• Alcohol increases the risk of many cancers, including breast cancer.  Women who drink just 3 alcoholic beverages a week face a higher chance for developing breast cancer compared with nondrinkers.  A compelling study followed more than 100,000 nurses almost 30 years showing an association between alcohol and breast cancer.  The researchers took into account other cancer risk factors, including age of menstruation and menopause, family history, weight and smoking—and still found evidence of a link with alcohol.  It made no difference whether the women drank liquor, beer or wine.  Increased risks were also seen in binge drinkers—women who consumed at least 3 drinks daily in a typical month.  The study does not prove that drinking causes the disease—but validates a link.    (Journal of the American Medical Association, Dr. Wendy Chen, a researcher at Brigham and Women’s Hospital and Dana-Farber Cancer Institute and associate professor at Harvard Medical School, November 2011)

Statistics
  • Among adults in 2012, Spokane County's cancer rate was 552 per 100,000, similar to that of Washington state (562 per 100,000), but significantly higher than the national rate (454 per 100,000). The likelihood of developing cancer increased as age increased and was more likely among females and whites.  (Spokane Counts 2015, page 10, Spokane Regional Health District)

  • In 2013, 71% of adults 50 years of age or older reported having had a colonoscopy or sigmoidoscopy.  The proportion of colorectal screenings increased as age, education, and income increased.  (2015 Spokane Counts, Spokane Regional Health District)
What You Can Do
  • Take dinner to a family with a member undergoing chemotherapy.  
  • Become a formal cancer volunteer.  Cancer survivors are some of the most effective volunteers.  Contact cancer treatment centers and cancer wellness clinics.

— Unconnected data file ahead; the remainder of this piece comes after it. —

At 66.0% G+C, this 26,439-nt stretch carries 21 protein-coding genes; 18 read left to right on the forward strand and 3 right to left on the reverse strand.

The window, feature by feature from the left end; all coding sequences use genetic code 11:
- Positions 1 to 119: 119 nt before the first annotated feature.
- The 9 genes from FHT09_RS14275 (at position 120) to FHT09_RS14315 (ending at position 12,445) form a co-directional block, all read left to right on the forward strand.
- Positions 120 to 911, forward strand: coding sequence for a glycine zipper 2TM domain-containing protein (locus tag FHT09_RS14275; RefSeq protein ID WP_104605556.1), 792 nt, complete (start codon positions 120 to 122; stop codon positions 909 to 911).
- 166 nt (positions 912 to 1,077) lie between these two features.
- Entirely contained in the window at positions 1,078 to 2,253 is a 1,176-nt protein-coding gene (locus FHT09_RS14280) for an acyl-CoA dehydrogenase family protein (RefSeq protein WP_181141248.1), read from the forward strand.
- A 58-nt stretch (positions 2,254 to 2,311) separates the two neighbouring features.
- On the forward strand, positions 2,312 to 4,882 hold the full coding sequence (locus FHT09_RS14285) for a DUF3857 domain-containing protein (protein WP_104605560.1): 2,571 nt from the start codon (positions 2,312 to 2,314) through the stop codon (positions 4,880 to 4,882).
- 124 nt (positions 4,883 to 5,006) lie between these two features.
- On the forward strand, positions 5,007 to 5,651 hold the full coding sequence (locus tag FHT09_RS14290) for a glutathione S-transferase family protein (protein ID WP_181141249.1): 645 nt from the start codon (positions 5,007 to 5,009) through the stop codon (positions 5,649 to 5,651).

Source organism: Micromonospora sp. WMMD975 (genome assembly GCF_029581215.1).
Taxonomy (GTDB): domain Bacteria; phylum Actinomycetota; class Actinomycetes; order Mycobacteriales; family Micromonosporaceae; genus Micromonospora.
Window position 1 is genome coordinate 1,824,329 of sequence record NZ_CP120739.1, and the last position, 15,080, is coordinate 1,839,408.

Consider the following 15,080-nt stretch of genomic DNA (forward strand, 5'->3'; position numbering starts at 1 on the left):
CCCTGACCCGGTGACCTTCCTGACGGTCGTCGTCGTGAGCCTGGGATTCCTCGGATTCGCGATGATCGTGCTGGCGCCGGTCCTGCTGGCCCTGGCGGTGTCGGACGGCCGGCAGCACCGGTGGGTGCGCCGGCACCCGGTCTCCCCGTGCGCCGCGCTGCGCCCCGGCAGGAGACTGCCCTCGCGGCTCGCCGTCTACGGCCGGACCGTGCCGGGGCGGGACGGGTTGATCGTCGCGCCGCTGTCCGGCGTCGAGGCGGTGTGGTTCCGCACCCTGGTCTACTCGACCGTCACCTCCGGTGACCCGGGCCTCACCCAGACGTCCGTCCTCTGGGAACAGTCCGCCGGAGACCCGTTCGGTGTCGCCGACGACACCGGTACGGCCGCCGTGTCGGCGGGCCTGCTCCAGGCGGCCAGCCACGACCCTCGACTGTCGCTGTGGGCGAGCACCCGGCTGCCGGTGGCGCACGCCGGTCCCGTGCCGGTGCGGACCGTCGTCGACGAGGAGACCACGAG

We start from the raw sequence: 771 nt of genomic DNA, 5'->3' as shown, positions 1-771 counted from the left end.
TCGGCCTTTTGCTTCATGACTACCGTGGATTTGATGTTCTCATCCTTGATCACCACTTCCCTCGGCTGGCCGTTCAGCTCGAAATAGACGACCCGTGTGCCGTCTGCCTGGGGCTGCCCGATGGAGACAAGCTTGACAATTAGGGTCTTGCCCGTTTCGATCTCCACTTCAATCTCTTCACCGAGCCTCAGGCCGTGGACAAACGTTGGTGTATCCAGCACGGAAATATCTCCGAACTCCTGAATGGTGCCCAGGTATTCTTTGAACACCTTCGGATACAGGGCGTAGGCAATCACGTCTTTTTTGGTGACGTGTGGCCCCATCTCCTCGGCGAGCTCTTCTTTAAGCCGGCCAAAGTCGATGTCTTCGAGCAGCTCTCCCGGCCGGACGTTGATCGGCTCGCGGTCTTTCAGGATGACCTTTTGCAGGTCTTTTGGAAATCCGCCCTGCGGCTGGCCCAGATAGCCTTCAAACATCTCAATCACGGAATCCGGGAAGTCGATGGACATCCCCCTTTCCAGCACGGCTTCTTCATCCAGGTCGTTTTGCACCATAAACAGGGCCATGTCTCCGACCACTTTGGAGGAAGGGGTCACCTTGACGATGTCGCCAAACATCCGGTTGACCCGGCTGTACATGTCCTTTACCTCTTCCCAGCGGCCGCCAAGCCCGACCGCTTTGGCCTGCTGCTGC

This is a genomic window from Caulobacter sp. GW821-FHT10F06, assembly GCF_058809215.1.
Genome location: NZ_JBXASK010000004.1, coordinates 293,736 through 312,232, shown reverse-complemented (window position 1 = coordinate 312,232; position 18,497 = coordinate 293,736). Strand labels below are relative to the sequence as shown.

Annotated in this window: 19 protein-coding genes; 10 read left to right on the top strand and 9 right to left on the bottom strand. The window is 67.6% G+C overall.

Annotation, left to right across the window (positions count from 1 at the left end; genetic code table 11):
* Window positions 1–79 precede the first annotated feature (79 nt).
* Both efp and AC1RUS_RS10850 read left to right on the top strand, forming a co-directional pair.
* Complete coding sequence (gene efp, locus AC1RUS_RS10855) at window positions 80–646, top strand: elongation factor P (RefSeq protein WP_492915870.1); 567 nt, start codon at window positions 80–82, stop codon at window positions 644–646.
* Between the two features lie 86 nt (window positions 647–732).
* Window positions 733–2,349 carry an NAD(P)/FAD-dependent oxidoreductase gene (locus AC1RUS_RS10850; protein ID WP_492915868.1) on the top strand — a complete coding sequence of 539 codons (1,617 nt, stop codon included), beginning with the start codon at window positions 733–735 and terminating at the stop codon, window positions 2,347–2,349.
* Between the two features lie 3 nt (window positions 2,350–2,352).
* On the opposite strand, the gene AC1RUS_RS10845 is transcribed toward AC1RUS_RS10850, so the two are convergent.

Local Organizations
Additional Resources

Audrey's
3131 N. Division St.
Spokane, WA   99201
(509) 324-8612
Mon-Fri 10 am-5:30 pm; Sat. 10 am-4 pm

Cancer Care Northwest Foundation
1204 N. Vercler
Spokane Valley, WA  99216
509-228-1019
foundatioan@ccnw.net 
http://www.cancercarenorthwest.com
Offers financial support for basic necessities such as transportation, prescriptions, groceries and rent; Counseling for children and families through Kidz Count Support Group; Community resource referrals. 

Faye's House
7594 Hwy 291
Ford, WA
509-939-9672
btih@becausethereishope.org
http://www.becausethereishope.org/
Gives breast cancer patients a place to go and rest while they are in active treatment. 

Ostomy Support Group
A support group for those with a colostomy, ileostomy, or urostomy. Meets first Tuesday of the month, 6:30-8 p.m., Providence Sacred Heart Hospital, 101 W. Eighth Ave., Mother Joseph Room. Call (509) 255-6676 or email weller.susie@gmail.com.

The Essential Woman Boutique
507 S. Sherman Street
Spokane, WA  99202
Hours:  Monday - Friday 9:00 am - 5:00 pm; Saturday & Sunday by appointment
http://www.essentialwomanboutique.com
A special place for women with cancer.  A large selection of wigs and wig accessories, hats and scarves.  Mastectomy wear, mastectomy swimwear, and skin-care products.